Las Vegas Sun

January 17, 2018

Currently: 63° — Complete forecast

John Katsilometes checks out a new jewelry store at Neonopolis with a long history in downtown Las Vegas

Three years ago John Del Prado III faced unimaginable tragedy and said, "Damn the torpedoes, full speed ahead."

Three years later, he has fulfilled that promise.

On the morning of Sept. 2, 2003, Del Prado's mother, Elisa Del Prado, and grandmother, Juana Quiroga, were bludgeoned to death in the Del Prado family business, World Merchants-Importers jewelry store on the corner of Carson and Fourth streets in downtown Las Vegas. (The man charged with the crime, a jewelry repairman, Avetis Archanian, was convicted in 2004 and was sentenced to death, although he has appealed to the Nevada Supreme Court.)

But by the time the crimes were committed, Del Prado says, he had soured on the location - foot traffic ebbed after the Clark County Law Library, the old Clark County Courthouse and a couple of banks moved out. So he seized an opportunity over the summer to move when a Delaware-based company fronted by Las Vegas businessman Rohit Joshi purchased Neonopolis for $25 million.

As old businesses closed and deserted Neonopolis, Del Prado pushed against the tide and settled into the top floor of the retail project. The business has a new name, Del Prado Jewelers, but as always it specializes in diamonds, gold and furs.

"Half of the reason we moved was because of the tragedy that happened, but that's not the whole reason," said Del Prado, who was born in Havana but has lived in Las Vegas for 45 of his 47 years.

"You didn't have to be a genius to know business had slowed down. We lost all of our foot traffic, our lease was up at the other location. I looked at Neonopolis, with a new owner and new plans, and I see it being a huge success."

Del Prado's assessment of the oft-derided Neonopolis project can't be discounted. His family opened its first jewelry store on Fremont Street in 1975. A second Fremont Street store opened in the early 1990s, but was soon forced out through eminent domain when the Fremont Street Experience attraction began construction. The Carson and Fourth location worked only when masses of lawyers and bank customers would walk in off the street; today, the downtown landscape has changed.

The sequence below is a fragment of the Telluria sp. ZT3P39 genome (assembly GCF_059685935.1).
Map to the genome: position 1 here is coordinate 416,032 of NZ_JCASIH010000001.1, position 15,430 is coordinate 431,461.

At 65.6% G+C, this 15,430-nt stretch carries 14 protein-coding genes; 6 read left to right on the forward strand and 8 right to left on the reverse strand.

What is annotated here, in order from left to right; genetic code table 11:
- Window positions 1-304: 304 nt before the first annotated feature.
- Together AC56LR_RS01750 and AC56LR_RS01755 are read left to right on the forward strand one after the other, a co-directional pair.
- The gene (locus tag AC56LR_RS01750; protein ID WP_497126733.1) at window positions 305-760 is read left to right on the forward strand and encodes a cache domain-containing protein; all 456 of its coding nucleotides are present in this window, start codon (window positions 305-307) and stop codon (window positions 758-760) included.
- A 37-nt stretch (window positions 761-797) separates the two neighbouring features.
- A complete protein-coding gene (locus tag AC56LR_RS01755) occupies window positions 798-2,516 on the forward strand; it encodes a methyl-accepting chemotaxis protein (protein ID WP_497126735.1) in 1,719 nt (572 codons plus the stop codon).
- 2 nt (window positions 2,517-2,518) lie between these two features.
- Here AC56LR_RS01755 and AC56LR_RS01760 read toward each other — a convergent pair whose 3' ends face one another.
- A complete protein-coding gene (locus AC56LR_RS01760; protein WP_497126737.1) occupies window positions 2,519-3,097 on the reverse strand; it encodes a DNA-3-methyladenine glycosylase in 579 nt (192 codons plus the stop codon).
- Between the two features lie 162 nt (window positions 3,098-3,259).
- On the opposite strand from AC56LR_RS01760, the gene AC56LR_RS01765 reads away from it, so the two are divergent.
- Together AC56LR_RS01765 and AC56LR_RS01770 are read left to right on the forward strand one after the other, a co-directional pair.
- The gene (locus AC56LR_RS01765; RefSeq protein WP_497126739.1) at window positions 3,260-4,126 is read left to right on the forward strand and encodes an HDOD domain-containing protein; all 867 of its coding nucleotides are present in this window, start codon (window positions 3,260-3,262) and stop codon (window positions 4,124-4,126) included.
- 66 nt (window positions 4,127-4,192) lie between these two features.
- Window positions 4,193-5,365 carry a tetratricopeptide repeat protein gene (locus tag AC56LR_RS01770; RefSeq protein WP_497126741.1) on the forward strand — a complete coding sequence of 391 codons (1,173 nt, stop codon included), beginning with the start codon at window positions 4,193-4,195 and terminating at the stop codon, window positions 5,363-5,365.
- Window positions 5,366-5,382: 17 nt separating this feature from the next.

Author, sports handicapper, cable chat show frequenter, Republican Party cash lure and tireless self-promoter Wayne Allyn Root told MSNBC last week that the GOP will lose control of the House of Representatives in the midterm elections. He's booked on Fox News Channel next week and will say the same thing there. In Nevada, Root predicts victories for Republicans: Jim Gibbons in the gubernatorial race against Dina Titus, John Ensign in his Senate race against Jack Carter and Jon Porter in his race against Tessa Hafen. Root is also looking at 2010 for his own run at the Senate; on Sunday night, Root hosted a fundraiser for the cash-strapped (cough!) Ensign ...

Fourth graders from Reynaldo Martinez Elementary School were invited to the Orleans Arena on Thursday afternoon to skate with Brian Boitano, Nancy Kerrigan, Michael Weiss, Kyoko Ina and John Zimmerman during a tuneup for today's taping of the "Capital One Holiday Celebration on Ice." The students were selected by Communities in Schools Inc., the nation's largest dropout prevention organization, which arranged a vignette featuring the students skating with the stars. The show airs Christmas Day on NBC ...

Always eager to educate, the Nevada Mining Association and Las Vegas Natural History Museum are holding an interactive exhibit from 9 a.m. to 4 p.m. Saturday at the Natural History Museum at 900 Las Vegas Blvd. North. The kids will be fascinated to know that, although Nevada is known as the Silver State, its most profitable precious metal is gold. Mining is the state's second-largest industry, behind gaming ...

More than 300 Danes (including, we hear, members of Danish royalty) will descend on the Suncoast on Nov. 15-16. That's because one of the biggest stars in Scandinavia, multifaceted performer Tom Dane is playing the Suncoast Showroom. Dane plays a dozen instruments, does impressions, sings, dances, all of that ...

A reader spots conflicting perspectives over the weekend on vanity plates side-by-side in heavy traffic northbound on U.S. 95: A black BMW with NOYUPE, and a white Mercedes Benz with MYLWBENZ. We deduce "no yuppie" on the BMW; "my little white Benz" on the Mercedes.